From the desk of Dorothy, Project Officer Communications.
Esperance bird watchers are excited by the sight of the tiny, red-necked stint as it scuttles along a shore in the Lake Gore wetlands. The diminutive bird disappears and reappears further down the shore, tracked through binoculars by the enthusiastic bird watchers.
They are enthusiastic for good reason. Though small, this bird is an emblematic migratory species, drawn to the local wetlands from the other side of the world. When seen through the binoculars, it is hard not to be in awe of the physical feat achieved by the little bird to get to where it is now.
The migratory shorebirds seek food and shelter in their temporary aquatic homes at the southern end of the East Asian-Australasian Flyway. Water is fundamental to the lives of the migratory birds, which rely on aquatic ecosystems during their life cycles. Inland and coastal wetlands, rivers, lakes, streams, marshes, and ponds are all vital for feeding, drinking, or nesting, and also as places to rest and refuel during their long journeys.
On May 13th we immersed ourselves in a celebration of the sustaining qualities of water for World Migratory Bird Day: Water – Sustaining Life #WMBD2023, a day that recognises the importance of water in the lives of the long-distance flyers that we welcome to our wetlands every year.
Aquatic ecosystems are becoming increasingly threatened around the world and so are the migratory birds that depend on them. The increasing human demand for water, reclamation mud flats for development, as well as pollution and climate change, are having a direct impact on the availability of clean water and the conservation status of migratory birds, such as the red-necked stint.
It is just one of the 25 migratory species, up to 20,000 birds, which feed on the mudflats of Esperance’s Ramsar-listed wetlands, on Western Australia’s south coast, each summer. The internationally significant network of interconnected lakes is at the southern-most tip of the East Asian-Australasian flyway, providing the water and food needed to sustain long-distance flyers like the diminutive stint.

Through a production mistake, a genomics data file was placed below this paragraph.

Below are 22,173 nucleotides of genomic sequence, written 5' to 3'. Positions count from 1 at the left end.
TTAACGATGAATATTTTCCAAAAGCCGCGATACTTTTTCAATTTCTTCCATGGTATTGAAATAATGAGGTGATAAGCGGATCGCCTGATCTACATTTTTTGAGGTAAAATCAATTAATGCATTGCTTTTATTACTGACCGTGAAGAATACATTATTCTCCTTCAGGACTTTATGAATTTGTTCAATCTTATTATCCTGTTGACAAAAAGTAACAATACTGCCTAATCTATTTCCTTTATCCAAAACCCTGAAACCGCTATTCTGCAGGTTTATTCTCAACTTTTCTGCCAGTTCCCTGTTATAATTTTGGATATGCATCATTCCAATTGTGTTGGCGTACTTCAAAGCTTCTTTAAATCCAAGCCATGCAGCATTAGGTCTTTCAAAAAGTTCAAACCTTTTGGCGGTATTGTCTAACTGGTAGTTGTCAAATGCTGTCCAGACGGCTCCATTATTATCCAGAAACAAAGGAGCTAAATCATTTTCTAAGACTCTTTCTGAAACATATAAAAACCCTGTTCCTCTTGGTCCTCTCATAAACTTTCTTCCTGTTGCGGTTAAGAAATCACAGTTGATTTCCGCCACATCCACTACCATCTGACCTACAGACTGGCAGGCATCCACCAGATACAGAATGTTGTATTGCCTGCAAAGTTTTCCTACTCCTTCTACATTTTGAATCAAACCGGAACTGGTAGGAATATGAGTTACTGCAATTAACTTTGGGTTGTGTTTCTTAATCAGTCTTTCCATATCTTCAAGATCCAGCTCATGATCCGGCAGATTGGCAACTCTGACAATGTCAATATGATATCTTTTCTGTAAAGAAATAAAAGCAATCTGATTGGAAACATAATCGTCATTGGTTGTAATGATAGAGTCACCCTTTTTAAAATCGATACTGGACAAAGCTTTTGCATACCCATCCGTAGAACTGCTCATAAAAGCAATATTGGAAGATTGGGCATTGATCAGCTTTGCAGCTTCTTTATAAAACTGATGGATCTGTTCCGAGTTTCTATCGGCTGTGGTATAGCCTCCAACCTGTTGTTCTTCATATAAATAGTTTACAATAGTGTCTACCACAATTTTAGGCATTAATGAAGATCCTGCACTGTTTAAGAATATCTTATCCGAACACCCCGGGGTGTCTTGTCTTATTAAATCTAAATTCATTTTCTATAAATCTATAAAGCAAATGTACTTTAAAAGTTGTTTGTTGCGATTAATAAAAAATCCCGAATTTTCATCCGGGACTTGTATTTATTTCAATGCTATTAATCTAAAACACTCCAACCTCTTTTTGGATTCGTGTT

The smallest of 37 shorebird species to visit Australia, it makes the 25,000km journey between Australia and Siberian and Alaskan breeding grounds on the other side of the world. Its journey to Australia takes it over large bodies of water and involves stops at wetlands and water ways en route.
Bird conservation is a global issue and shorebirds rely on the waters in their Australian feeding grounds to prepare them for their return journey to breed in the Arctic tundra.
South Coast NRM works to protect the wetlands’ Ramsar values through rehabilitation, restoration and reducing threats to the ecological character of Lake Warden & Lake Gore Ramsar wetlands. These efforts include working with land managers on private land in the catchments to reduce their impact on the wetlands.
Esperance Tjaltjraak Native Title Aboriginal Corporation Rangers are helping with weed control, revegetation, and community education. And the local community and scientists are working together to monitor the shorebirds and control feral predators.
This program is supported by the Australian Government through its National Landcare Program.